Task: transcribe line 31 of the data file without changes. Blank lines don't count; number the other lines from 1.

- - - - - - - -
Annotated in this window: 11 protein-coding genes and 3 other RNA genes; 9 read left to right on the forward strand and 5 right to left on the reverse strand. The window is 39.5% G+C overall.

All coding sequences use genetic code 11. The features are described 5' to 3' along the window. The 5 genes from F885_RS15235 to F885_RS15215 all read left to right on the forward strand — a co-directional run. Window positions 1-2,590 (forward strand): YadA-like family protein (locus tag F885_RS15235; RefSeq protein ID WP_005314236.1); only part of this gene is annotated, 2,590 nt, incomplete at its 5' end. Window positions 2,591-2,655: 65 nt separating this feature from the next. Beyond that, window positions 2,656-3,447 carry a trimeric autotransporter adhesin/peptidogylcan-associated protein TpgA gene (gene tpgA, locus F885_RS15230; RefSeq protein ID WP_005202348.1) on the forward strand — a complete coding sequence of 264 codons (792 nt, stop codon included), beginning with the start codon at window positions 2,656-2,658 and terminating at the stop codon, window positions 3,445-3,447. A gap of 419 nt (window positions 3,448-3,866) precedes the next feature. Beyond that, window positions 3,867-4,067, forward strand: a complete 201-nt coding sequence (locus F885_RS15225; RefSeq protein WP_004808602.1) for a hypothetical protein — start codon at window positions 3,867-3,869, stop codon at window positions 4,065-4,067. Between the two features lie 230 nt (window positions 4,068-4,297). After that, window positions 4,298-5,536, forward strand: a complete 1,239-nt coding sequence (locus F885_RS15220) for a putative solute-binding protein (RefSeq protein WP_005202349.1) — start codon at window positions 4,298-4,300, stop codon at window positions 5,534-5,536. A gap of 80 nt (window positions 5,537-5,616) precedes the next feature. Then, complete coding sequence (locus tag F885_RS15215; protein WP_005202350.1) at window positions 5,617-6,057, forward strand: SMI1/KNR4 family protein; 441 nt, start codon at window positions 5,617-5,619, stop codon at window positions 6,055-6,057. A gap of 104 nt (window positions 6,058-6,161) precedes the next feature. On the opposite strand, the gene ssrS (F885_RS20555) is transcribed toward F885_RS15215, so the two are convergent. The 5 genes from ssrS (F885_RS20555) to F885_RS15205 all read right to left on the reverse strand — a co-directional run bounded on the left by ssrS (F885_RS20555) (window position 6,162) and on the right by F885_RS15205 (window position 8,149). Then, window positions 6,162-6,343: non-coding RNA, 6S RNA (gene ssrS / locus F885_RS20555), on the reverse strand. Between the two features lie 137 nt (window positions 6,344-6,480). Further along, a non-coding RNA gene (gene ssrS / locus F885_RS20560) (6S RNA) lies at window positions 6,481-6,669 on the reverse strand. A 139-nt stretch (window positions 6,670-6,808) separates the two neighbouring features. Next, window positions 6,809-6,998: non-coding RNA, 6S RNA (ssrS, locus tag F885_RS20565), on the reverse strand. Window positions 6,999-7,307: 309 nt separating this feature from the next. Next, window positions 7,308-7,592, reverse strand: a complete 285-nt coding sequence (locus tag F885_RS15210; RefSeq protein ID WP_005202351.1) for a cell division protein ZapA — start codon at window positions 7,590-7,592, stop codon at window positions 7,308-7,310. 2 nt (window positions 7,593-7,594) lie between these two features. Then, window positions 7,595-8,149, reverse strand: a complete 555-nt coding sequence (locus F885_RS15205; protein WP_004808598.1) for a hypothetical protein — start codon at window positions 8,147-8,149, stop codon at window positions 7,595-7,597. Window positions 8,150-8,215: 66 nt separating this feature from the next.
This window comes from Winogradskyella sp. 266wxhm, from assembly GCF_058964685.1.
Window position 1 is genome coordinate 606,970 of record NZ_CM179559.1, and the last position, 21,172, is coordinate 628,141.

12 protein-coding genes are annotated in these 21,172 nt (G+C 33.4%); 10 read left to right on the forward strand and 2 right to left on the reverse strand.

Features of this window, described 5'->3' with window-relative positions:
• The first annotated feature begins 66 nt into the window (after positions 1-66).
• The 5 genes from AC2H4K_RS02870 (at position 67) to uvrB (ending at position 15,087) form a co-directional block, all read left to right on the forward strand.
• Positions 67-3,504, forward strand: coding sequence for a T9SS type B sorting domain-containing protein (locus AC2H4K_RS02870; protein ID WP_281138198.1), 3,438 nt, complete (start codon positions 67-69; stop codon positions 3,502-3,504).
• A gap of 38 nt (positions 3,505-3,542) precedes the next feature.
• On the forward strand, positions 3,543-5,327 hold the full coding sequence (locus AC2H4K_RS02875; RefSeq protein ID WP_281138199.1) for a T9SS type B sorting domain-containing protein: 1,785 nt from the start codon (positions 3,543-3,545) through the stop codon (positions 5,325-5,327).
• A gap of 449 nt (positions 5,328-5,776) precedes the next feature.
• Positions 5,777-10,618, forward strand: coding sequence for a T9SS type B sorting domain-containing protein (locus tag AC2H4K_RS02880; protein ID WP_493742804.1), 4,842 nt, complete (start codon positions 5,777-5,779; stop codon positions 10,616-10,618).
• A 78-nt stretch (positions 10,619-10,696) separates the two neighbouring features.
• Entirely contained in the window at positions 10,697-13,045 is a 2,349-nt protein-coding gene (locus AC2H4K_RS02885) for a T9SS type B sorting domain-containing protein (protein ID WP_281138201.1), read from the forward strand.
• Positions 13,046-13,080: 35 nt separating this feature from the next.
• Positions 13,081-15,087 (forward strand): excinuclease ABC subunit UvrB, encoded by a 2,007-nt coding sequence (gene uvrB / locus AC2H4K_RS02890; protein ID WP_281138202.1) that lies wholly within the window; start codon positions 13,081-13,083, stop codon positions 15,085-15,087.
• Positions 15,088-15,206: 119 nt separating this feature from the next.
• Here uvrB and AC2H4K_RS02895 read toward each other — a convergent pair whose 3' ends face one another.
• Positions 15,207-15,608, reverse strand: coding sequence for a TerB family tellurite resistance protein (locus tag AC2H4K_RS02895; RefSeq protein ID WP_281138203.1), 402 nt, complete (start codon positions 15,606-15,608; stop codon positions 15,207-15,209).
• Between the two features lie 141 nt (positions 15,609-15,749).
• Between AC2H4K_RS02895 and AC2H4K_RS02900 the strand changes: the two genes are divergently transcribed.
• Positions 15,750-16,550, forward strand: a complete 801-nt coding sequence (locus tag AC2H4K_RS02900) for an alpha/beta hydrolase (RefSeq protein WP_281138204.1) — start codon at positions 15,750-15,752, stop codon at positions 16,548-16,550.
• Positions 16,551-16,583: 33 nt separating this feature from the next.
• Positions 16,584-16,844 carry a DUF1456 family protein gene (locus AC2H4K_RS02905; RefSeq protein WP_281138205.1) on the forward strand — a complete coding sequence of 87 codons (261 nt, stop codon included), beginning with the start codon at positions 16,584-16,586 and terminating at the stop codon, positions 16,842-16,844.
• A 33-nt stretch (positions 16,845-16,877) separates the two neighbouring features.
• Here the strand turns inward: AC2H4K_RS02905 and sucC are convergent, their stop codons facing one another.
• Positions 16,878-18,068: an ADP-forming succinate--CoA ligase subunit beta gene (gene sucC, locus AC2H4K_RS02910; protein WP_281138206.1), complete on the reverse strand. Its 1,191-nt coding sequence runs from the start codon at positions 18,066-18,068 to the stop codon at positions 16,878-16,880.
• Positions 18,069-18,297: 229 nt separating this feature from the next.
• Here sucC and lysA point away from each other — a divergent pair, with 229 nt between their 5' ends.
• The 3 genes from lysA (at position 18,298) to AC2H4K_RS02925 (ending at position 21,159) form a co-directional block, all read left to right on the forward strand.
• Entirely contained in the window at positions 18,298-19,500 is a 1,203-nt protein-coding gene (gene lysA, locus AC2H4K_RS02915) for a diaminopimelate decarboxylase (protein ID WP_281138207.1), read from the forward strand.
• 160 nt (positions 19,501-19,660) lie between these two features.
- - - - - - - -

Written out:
• The 3 genes from lysA (at position 18,298) to AC2H4K_RS02925 (ending at position 21,159) form a co-directional block, all read left to right on the forward strand.